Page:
Natchez Burning is the first installment (862pages) in an epic trilogy that interweaves crimes, lies, and secrets of the past and present in a thriller featuring Southern lawyer and former prosecutor Penn Cage. The size is at first daunting but you will soon be immersed. The story takes place in Natchez, Mississippi four years after Hurricane Katrina and Penn Cage is currently the mayor and his father is the beloved doctor. There is a strong undercurrent of racism, bigotry and hatred which runs deep throughout this story. The KKK plays a heavy role and its members include pillars of the community. This story twists and turns quickly. The reader will have a difficult time knowing who is good and who isn’t. There is a 40-year span of characters. Penn Cage’s father is accused of murder or is it assisted suicide? What is his father’s involvement with the notorious Double Eagles who are more menacing and dangerous than the KKK? There are old racially charged murders to solve with new danger and intrigue mixed in.
To Kill a Mockingbird
If you haven’t read this book or haven’t read it lately… it is time to spend some time with what is regarded as the greatest piece of American Literature. Reading it this summer is especially relevant, since after 50 years, the sequel, Go Set a Watchman, is being released on July 14, 2015.
To Kill a Mockingbird features Jean Louise (Scout) Finch during the years from 1933-1935 in Maycomb, Alabama. Maycomb is a small town where everyone knows each other and nobody locks their doors. Scout lives with her dad Atticus and brother Jem. Scout is a tomboy who spends her days going to school and playing with her brother Jem and friend Dill. They have great adventures especially with their mysterious neighbor Boo Radley, whom they regularly try to lure and provoke out of his house. This is Scout’s world until the forces of racism enter it. Scout adores her father, a defense attorney in town. Atticus is assigned to a racially charged case defending a local black man, Tom Robinson, who has been unjustly accused of rape by Mayella Ewell, a poor white woman from a disrespected family. Scout begins to question her beliefs, her father's moral obligations, and the dynamics of her community. Her untroubled childhood collides with the adult world of the courthouse. To Kill a Mockingbird takes readers to the roots of human behavior; from innocence and experience, kindness and cruelty and love and hatred.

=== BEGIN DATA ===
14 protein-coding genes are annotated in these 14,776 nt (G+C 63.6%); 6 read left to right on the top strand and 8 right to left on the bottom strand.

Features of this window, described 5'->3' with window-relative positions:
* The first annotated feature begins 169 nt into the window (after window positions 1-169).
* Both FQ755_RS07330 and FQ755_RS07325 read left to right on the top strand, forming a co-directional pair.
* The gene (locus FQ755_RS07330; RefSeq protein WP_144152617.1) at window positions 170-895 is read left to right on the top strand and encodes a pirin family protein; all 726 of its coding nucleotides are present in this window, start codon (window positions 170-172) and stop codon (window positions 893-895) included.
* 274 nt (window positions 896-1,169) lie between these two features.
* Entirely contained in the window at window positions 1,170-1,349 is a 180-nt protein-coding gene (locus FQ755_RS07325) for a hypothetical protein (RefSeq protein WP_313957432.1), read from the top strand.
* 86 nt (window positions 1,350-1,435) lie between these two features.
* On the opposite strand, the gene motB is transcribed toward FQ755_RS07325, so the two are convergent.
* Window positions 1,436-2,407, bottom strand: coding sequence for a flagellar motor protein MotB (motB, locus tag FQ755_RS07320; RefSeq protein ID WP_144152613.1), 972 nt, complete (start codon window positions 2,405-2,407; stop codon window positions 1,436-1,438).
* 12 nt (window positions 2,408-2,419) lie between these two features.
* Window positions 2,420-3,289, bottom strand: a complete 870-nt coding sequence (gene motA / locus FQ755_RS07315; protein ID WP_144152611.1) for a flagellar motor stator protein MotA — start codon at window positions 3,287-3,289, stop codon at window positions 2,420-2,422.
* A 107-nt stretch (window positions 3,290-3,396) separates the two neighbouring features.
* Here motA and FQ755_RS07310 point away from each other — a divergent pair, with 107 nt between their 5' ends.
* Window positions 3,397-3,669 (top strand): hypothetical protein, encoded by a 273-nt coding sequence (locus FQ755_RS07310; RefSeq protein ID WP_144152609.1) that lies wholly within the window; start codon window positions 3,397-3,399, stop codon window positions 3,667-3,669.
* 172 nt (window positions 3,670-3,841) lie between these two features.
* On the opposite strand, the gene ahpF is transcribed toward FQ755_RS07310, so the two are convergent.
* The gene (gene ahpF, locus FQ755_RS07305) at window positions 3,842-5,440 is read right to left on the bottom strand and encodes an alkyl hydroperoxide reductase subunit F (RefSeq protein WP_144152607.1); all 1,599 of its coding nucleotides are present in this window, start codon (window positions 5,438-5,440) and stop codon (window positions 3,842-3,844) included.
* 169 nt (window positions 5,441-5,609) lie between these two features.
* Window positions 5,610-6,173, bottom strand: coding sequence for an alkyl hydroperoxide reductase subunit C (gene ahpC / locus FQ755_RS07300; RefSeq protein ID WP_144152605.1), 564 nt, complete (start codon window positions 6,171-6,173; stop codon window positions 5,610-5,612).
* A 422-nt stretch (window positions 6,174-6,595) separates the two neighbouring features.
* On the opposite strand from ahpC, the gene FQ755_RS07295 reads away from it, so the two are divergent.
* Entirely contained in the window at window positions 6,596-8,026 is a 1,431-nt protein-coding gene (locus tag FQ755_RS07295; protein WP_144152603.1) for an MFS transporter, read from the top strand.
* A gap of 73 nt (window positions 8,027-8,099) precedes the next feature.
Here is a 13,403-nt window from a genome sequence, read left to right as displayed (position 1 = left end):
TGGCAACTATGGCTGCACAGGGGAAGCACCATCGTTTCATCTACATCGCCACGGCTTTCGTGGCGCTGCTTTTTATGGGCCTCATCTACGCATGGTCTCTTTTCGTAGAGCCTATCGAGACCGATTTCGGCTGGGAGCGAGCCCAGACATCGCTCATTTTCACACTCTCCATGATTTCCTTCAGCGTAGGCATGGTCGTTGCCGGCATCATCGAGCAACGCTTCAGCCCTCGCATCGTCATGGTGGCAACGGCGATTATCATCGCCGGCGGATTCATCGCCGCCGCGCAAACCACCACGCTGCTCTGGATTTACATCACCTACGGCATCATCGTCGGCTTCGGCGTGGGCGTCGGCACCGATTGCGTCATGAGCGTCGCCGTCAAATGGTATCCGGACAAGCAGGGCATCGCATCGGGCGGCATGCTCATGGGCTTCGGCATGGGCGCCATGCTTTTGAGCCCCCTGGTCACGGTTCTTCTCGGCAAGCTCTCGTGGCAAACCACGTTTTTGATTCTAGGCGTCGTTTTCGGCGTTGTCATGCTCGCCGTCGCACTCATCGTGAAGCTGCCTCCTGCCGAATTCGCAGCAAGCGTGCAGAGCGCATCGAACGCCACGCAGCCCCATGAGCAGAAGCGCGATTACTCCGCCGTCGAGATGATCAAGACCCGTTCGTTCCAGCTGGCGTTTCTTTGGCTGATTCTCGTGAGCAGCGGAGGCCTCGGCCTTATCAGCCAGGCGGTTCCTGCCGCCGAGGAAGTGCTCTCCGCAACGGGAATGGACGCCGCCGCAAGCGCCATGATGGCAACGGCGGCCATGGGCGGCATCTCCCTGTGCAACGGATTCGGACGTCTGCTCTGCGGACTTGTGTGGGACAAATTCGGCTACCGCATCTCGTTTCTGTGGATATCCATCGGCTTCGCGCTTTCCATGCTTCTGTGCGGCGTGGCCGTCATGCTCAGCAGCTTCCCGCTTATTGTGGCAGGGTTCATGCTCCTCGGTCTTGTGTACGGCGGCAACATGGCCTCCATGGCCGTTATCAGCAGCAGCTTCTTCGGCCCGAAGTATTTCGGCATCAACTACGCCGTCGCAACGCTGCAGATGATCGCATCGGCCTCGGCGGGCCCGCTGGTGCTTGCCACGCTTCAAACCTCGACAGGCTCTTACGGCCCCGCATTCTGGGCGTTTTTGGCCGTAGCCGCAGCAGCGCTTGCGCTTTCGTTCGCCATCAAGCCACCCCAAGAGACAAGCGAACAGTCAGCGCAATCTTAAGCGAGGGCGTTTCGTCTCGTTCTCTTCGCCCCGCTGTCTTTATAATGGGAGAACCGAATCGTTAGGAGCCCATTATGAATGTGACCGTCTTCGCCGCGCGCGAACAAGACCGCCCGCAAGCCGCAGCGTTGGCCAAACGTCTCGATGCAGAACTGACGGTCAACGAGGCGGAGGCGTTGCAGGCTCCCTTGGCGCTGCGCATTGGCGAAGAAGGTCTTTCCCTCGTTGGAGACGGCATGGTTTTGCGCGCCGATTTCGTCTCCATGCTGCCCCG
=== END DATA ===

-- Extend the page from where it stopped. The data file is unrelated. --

Go Set a Watchman
Go Set a Watchman features many of the characters from To Kill a Mockingbird some twenty years later. Returning home to Maycomb to visit her father, Scout struggles with issues both personal and political, involving Atticus, society, and the small Alabama town that shaped her. This novel reveals how the characters from To Kill a Mockingbird are adjusting to the turbulent events transforming mid-1950s America.
Originally written in the mid-1950s, Go Set a Watchman was the novel Harper Lee first submitted to her publishers before To Kill a Mockingbird. Assumed to have been lost, the manuscript was discovered in late 2014.
New England Open-House Cookbook: 300 Recipes Inspired by the Bounty of New England
Sarah Leah Chase